A systematic review to determine the reliability of knee joint position sense assessment measures.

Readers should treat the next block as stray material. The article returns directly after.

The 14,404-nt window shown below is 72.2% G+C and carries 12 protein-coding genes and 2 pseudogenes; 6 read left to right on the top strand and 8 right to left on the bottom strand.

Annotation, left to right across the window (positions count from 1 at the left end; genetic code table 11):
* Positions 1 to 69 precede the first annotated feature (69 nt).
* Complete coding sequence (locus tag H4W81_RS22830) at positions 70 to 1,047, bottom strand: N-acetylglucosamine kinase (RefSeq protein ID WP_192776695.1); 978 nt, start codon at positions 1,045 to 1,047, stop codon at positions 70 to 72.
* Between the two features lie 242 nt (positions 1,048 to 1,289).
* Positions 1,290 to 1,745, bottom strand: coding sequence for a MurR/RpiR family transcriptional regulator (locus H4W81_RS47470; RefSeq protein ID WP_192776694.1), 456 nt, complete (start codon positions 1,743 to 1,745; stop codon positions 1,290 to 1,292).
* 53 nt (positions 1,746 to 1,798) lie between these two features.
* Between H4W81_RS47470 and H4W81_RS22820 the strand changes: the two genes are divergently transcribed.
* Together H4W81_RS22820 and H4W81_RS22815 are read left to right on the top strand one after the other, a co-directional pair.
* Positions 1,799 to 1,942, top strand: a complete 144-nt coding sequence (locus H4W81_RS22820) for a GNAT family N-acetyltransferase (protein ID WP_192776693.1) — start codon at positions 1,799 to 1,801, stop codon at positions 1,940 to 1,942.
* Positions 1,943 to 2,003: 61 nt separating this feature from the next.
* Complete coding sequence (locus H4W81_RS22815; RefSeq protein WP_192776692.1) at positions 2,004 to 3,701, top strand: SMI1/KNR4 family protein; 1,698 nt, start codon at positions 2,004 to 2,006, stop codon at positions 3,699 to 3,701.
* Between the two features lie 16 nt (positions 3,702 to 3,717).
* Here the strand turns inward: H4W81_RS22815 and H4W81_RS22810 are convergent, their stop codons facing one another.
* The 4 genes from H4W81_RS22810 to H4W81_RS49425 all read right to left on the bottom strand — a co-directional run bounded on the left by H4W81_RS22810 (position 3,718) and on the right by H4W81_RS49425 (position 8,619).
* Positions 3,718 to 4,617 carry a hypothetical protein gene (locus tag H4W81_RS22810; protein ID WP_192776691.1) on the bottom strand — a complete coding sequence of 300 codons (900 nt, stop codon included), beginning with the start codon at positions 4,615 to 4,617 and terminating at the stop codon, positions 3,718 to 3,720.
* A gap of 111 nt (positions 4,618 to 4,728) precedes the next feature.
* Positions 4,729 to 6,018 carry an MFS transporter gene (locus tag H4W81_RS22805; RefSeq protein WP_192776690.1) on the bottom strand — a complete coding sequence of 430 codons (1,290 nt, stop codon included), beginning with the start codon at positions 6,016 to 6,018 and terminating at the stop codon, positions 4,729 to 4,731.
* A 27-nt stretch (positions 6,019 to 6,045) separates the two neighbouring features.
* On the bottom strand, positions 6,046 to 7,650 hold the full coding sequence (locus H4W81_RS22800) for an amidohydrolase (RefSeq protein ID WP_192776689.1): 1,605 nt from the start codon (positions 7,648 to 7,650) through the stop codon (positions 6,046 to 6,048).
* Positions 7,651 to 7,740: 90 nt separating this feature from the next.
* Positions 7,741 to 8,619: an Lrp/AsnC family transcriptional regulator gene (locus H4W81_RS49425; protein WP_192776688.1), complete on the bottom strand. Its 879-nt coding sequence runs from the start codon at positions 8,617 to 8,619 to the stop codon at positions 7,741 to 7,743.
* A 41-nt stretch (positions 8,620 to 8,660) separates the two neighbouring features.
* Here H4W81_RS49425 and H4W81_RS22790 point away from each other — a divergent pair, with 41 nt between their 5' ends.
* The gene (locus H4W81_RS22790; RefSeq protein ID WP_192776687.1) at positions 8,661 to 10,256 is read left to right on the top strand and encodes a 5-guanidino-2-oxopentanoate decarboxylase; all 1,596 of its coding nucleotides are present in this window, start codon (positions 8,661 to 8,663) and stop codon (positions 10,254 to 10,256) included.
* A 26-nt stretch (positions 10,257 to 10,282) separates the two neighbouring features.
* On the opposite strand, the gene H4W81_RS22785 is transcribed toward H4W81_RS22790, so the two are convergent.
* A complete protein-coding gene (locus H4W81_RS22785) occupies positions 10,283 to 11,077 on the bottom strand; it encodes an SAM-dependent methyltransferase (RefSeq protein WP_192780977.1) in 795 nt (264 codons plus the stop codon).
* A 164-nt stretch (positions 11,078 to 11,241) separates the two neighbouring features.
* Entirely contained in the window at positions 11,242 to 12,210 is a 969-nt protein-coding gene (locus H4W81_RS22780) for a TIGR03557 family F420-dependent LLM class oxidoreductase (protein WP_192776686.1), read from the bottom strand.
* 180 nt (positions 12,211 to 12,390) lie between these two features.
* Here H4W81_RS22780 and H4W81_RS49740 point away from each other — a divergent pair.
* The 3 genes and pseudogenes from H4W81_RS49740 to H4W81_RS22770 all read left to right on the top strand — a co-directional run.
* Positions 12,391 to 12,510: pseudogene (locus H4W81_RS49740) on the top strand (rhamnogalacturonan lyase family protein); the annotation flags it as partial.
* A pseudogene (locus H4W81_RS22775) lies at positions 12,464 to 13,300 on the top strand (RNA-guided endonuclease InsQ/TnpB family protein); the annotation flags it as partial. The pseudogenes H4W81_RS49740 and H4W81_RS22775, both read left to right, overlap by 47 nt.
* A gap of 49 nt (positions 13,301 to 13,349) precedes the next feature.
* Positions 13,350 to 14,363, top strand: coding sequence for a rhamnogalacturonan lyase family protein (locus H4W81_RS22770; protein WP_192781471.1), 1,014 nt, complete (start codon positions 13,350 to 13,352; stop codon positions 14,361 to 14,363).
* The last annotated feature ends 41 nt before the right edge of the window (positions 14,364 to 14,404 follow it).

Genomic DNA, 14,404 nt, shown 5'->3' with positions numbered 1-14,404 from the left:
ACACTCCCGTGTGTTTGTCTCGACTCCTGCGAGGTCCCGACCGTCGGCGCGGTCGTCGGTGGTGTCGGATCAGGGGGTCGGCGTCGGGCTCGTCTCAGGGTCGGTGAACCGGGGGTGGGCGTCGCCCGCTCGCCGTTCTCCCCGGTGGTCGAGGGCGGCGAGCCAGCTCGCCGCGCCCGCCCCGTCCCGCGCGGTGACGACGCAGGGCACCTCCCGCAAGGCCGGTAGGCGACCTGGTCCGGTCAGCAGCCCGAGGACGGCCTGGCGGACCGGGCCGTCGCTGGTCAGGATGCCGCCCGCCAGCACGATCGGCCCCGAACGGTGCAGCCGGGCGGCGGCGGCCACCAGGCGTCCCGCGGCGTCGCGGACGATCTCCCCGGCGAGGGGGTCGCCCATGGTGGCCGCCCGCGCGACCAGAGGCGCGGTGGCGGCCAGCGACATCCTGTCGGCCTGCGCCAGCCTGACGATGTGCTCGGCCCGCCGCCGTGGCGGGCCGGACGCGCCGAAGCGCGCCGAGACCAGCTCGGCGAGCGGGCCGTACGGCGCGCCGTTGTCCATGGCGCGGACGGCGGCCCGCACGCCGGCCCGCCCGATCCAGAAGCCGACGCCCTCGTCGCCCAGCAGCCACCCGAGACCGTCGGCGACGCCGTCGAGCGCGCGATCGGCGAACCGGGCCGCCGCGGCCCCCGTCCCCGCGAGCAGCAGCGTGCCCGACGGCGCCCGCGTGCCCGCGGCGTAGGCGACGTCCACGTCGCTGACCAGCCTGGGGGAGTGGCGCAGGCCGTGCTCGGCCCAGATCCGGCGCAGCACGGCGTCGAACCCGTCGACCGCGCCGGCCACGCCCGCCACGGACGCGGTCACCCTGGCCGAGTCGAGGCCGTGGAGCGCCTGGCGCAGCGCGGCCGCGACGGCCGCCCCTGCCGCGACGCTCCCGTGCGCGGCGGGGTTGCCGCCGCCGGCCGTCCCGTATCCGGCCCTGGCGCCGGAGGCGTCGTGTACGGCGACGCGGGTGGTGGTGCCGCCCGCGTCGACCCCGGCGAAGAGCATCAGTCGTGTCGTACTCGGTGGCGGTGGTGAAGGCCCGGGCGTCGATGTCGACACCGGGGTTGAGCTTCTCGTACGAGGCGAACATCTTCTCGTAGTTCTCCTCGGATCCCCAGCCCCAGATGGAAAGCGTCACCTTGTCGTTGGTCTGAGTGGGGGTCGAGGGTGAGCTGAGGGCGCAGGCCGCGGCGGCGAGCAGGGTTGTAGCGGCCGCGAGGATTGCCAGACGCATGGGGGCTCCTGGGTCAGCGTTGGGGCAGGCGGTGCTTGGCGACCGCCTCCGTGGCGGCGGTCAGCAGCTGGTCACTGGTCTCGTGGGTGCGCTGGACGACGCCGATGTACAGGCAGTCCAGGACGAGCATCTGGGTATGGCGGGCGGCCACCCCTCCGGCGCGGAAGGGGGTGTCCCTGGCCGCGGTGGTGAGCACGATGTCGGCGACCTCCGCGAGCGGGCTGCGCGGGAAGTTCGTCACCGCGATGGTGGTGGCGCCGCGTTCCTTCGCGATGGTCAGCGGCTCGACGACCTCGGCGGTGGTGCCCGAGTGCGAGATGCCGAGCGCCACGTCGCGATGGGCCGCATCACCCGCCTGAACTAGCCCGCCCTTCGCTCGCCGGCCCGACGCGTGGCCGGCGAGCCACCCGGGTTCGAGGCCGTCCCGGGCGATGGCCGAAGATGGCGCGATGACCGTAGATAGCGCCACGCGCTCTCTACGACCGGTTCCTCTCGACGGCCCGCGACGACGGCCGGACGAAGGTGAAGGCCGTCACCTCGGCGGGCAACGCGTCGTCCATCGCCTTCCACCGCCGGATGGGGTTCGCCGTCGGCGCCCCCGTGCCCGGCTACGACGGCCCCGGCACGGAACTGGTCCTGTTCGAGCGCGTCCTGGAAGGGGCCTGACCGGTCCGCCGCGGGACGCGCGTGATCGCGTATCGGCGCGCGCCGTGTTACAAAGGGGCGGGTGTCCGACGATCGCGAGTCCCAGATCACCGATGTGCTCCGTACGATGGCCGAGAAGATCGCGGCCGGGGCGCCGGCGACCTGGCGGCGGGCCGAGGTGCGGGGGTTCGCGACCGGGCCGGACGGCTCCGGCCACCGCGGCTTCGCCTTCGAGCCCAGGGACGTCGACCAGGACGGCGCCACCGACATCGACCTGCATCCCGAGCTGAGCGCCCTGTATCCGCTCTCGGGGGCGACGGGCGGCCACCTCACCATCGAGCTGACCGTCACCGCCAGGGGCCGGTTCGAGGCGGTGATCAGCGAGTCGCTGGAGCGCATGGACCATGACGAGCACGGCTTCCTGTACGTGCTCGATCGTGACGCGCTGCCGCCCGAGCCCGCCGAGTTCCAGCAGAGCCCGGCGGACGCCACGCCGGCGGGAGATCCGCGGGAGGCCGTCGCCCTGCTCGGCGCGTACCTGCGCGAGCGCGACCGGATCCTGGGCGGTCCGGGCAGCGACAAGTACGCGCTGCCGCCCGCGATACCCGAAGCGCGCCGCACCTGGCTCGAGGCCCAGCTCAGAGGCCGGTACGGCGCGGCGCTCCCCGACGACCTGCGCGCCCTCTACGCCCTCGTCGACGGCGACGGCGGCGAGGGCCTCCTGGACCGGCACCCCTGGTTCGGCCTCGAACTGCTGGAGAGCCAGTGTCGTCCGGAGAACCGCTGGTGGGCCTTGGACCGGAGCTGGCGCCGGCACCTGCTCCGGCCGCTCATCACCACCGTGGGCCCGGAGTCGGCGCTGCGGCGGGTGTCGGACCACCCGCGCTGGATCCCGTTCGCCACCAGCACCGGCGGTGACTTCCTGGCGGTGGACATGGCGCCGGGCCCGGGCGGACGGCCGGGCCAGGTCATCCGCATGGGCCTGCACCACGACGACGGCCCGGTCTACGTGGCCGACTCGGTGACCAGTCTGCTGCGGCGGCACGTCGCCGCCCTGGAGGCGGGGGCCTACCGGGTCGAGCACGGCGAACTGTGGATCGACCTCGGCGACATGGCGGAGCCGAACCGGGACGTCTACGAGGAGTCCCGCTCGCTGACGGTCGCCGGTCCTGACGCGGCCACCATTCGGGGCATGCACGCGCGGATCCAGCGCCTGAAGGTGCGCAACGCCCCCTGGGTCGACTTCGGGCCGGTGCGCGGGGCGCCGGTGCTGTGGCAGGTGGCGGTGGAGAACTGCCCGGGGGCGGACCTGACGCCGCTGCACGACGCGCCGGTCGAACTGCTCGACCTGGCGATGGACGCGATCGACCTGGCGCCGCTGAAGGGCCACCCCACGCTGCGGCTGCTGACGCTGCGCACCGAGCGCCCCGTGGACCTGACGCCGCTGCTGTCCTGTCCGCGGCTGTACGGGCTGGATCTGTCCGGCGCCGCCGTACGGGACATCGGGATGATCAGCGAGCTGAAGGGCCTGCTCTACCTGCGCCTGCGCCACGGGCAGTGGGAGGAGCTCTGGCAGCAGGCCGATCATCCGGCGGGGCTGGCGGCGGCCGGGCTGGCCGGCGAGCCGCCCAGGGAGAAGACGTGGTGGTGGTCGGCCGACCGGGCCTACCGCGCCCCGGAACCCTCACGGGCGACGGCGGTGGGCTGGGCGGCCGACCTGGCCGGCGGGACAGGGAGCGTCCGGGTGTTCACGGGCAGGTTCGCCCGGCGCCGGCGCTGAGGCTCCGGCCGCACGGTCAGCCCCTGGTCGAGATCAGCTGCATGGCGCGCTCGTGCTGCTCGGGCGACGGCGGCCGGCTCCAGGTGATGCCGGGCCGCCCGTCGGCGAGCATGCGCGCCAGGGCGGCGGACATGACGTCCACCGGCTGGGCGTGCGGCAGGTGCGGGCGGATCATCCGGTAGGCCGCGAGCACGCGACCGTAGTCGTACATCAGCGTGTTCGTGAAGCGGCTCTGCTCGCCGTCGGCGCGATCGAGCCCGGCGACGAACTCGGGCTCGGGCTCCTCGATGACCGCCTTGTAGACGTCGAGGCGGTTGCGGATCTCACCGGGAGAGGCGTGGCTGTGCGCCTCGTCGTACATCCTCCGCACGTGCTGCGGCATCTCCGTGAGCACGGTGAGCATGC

ABSTRACT BACKGROUND: The assessment of joint position sense (JPS) is the most widely used measurement of knee proprioceptive capability within the literature. However, it remains unclear what the most reliable method is to assess this. The purpose of this study was to determine the intra- and inter-rater reliability of the various methods used to assess knee JPS. METHODS: A systematic review of published and unpublished literature sources was conducted up to June 2012. All studies principally assessing the reliability (intra- or inter-rater) or reproducibility of a JPS of the knee were included. The methodological quality of each study was reviewed using the Critical Appraisal Skills Programme tool. RESULTS: A total of 18 studies were eligible, assessing the reliability of JPS with 456 knees. The reliability of four methods of JPS has been recorded: position replication using a model, image recorded angulation, electrogoniometry and dynamometry/angular motion chair. Intra-rater reliability was good for the assessment of JPS using photographs and digital images, and replicating knee position using a paper model, this was good but variable when electrogoniometry was used, and moderate but variable when assessed using dynamometry/angle motion chairs. The assessment of JPS by image recorded angulation, electrogoniometry and dynamometry/angular motion chair has demonstrated good inter-rater reliability. CONCLUSIONS: Whilst JPS methods appear to have variable reliability, the four assessment methods should be further assessed with pathological populations such as those following patellar dislocation or anterior cruciate ligament rupture. This will better facilitate the generalisability of JPS assessment methods to inform clinical practice.